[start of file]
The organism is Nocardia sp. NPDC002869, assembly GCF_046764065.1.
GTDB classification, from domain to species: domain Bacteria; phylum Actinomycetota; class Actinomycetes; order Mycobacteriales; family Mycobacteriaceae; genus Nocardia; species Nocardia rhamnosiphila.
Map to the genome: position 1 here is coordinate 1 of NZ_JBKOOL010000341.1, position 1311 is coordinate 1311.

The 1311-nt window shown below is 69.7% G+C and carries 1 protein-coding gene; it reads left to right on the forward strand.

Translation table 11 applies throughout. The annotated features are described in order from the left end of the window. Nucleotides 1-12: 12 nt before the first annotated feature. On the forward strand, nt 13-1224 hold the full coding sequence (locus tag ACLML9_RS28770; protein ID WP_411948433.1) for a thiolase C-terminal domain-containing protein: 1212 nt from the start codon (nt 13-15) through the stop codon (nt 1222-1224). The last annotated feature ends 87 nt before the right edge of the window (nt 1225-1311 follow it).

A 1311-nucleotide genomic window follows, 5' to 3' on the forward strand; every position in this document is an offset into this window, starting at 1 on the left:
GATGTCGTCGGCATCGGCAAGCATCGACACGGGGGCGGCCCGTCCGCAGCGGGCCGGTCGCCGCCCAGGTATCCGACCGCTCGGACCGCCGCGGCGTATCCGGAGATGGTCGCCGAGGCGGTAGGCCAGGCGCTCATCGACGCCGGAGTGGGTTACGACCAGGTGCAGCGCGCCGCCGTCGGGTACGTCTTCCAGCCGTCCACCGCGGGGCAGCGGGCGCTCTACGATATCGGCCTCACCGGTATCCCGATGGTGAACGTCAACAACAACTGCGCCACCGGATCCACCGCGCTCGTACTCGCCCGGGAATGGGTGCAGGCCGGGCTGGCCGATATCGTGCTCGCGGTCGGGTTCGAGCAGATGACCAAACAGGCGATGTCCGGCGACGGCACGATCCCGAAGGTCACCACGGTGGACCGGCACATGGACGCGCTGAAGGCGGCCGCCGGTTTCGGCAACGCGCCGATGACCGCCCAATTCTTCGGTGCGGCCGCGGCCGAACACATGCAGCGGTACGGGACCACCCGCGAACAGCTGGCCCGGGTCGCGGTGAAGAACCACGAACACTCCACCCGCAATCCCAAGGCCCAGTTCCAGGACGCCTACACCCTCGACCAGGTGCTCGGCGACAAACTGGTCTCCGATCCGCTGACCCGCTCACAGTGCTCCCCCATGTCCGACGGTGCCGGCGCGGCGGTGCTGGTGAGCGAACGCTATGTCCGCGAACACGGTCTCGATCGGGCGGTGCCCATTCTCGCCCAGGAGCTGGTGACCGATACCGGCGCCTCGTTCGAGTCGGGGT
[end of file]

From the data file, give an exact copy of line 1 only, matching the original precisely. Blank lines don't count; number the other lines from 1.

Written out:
The organism is Nocardia sp. NPDC002869, assembly GCF_046764065.1.